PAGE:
Bartolomé in Galapagos is an island that offers some of the most beautiful landscapes in the archipelago. The island consists of an extinct volcano and a variety of volcanic formations in red, orange, green, and bright black colors. Want to know more
Bartolome Island is a volcanic islet just off the Santiago Island east coast. It is one of the youngest islands in the Galapagos Archipelago. It is named after the British Navy’s Lieutenant David Bartholomew. With a total area of 1.2 km2, this island offers some of the most beautiful landscapes in the archipelago. The island consists of an extinct volcano and a variety of volcanic formations in bright red, orange, green, and black colors. A volcano with more than 100 meters high marks the island. It is not famous for its fauna but it is for its lava landscape that seems almost unreal and that makes it possible to go back on the evolution of the islands.
The beach in Bartolomé
Most of the boats stop at the spectacular and famous Pinnacle Rock. If you take a panga (small boat) ride from here along the cliffs, you can usually see the small and friendly Galapagos penguin. This is the only type of penguin that exists in northern Ecuador. Directly next to the Pinnacle Rock are the twin bays, the main feature of the island.
The underwater world is really impressive. You can do surface diving with penguins, sea turtles and other tropical fish. The bay is also an excellent place to swim. The twin bays are connected by a narrow isthmus. On the other side you have the unique possibility of observing female sea turtles (depending on the season) that are waiting for the night in the water of the bay in order to lay their eggs on the beach.
Bartolomé Galapagos Island Tour
The most outstanding point of all the visits on the islands is without a doubt the trip to the top of a volcano. A path of about 40 minutes takes you to the top of a wooden staircase and walkways.
The landscape is made up of plants that have adapted to dryness like cacti, something so strange that it seems like something from space.
When you reach the top of the spectacular view, it will leave you breathless. This is the most photographed motive in Galapagos and should not be missing in any photo album. You can watch the twin bay, the Pinnacle Rock, the lunar landscape, as well as the underwater crater. In addition you can watch Santiago Island that is nearby and its famous Sullivan Bay that is fascinating.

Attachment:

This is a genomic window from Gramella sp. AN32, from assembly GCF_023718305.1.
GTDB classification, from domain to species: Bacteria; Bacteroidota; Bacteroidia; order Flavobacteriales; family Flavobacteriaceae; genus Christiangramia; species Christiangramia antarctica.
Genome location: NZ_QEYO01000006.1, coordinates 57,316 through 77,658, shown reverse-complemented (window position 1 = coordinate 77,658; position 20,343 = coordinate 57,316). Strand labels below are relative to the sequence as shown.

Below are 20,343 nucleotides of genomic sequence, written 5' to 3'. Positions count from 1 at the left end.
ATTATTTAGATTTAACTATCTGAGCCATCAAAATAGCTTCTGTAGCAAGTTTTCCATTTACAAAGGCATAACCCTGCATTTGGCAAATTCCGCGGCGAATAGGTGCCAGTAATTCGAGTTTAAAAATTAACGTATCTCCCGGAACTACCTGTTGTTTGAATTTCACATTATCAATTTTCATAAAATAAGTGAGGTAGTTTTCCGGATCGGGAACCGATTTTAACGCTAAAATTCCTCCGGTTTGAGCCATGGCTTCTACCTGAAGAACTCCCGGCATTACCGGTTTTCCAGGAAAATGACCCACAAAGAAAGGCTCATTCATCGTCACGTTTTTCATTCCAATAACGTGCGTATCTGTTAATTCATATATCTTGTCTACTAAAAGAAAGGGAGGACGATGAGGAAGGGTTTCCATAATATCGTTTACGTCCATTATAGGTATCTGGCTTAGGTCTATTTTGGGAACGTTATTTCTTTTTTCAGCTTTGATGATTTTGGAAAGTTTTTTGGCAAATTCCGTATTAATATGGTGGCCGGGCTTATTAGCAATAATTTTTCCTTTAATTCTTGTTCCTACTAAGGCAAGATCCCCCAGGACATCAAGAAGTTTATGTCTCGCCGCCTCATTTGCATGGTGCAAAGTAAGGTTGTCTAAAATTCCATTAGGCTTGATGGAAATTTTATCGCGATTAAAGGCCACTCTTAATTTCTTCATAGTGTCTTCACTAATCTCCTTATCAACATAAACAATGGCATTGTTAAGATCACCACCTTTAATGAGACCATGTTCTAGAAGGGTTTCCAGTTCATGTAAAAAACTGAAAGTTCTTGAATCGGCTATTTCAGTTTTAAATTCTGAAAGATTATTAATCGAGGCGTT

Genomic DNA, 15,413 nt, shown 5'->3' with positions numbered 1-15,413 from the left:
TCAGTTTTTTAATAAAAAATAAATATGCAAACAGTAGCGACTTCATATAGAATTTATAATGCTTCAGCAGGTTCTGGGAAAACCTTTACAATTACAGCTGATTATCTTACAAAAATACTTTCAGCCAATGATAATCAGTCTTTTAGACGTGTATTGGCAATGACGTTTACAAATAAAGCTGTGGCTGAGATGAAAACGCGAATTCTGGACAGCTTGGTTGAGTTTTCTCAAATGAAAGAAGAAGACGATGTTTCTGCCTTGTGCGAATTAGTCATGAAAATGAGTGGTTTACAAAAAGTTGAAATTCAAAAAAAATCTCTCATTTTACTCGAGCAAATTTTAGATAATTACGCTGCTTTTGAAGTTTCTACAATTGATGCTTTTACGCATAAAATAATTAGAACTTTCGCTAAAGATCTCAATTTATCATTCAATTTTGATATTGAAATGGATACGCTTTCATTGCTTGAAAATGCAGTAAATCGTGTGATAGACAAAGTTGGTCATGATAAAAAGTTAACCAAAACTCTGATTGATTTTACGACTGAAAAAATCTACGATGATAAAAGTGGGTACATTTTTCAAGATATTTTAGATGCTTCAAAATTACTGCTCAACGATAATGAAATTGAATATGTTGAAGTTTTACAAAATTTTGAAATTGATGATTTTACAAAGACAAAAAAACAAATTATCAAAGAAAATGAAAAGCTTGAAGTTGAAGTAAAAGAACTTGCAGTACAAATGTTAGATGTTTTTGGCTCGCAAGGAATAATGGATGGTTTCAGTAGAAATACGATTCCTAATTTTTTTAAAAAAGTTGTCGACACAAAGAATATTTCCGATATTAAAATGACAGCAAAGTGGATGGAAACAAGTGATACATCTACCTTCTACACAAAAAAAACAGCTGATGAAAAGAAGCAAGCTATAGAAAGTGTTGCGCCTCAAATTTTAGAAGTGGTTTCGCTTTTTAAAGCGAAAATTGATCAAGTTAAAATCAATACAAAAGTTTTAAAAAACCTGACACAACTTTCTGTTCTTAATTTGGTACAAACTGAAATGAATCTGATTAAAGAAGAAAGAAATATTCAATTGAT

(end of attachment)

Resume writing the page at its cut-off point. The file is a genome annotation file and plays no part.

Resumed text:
Bartolome Galapagos Island How to get there
- Several airlines communicate Galapagos with the continent, either from Quito or Guayaquil, one possibility is LAN. The islands with an international airport are Baltra and San Cristóbal, whose IATA code is GPS and SCY respectively.
- On flights to Galapagos from Quito (or vice versa) the plane makes a technical stop in Guayaquil. It is not necessary to get off the plane, unless required for some specific reason or because the sections have been purchased separately.
How to move between Islands
- The communication between inhabited islands is done through what they call "fibers", which are boats that leave or return every day at the same time of their respective port. The most usual routes are those that connect Santa Cruz (Puerto Ayora) with San Cristóbal (Puerto Baquerizo Moreno), Santa Cruz with Isabela (Puerto Villamil) or Floreana (Puerto Velasco Ibarra), or Bartolomé.
- The price of the fibers is about $ 30 per trip and can be booked in advance and in person at any travel agency in the different ports communicated in this way. To do it a day before is enough, although in high season it does not hurt to make sure even more just in case. There are usually no problems but better not to have surprises.
- The fiber schedules should be asked if there are possible changes but they are usually always between 6:00 and 7:00 one way and between 14:00 or 15:00 the return. It is designed to go to an island, make an early excursion and return to our base point. No ships leave later because it is forbidden to be sailing during the night, which falls at about 18:00.
- It is good to go to the fibers on time if we carry luggage with us since they check it to prevent us from passing food, vegetables, seeds, etc. The protectionist measures with the environment seem exaggerated but are absolutely necessary so that the environmental impact of tourism is minimal.
- As for uninhabited islands or protected areas (in fact more than 90% of the archipelago is) it is mandatory to always go with a guide or authorized personnel. To do this you have to hire the excursion on duty, unless we have no problem because we have signed up for a cruise in which everything is included and planned.
- In the boats or fibers between islands, even in the motorboats that we use for excursions, it is very easy to get dizzy if we are not very used to them. The rough sea can cause the boat to move too much. If we are easy dizzy it is best that we do not eat anything (or the minimum) before leaving. There are pills that can work to relieve the effects, but better be with caffeine and then not get sleepy.
- There is the possibility of covering the flights between islands (Isabela, San Cristóbal or Santa Cruz) by plane in a time that is substantially less than that required by ships and at a price of around $ 100 (one way).
- If we want to move on a island where we are (inhabited, of course) there are taxis that are actually pick-ups that take us wherever we tell them. They are not expensive, charging us a maximum of $ 2 in a short journey and being able to negotiate to make a route with them. Of course, as they go without a meter, we should not get into a taxi without previously agreeing on the price. Thus we will avoid surprises and misunderstandings.
Due to the dazzling sun in the afternoon, this walk is recommended to be done in the morning. You will be rewarded for an extraordinary view!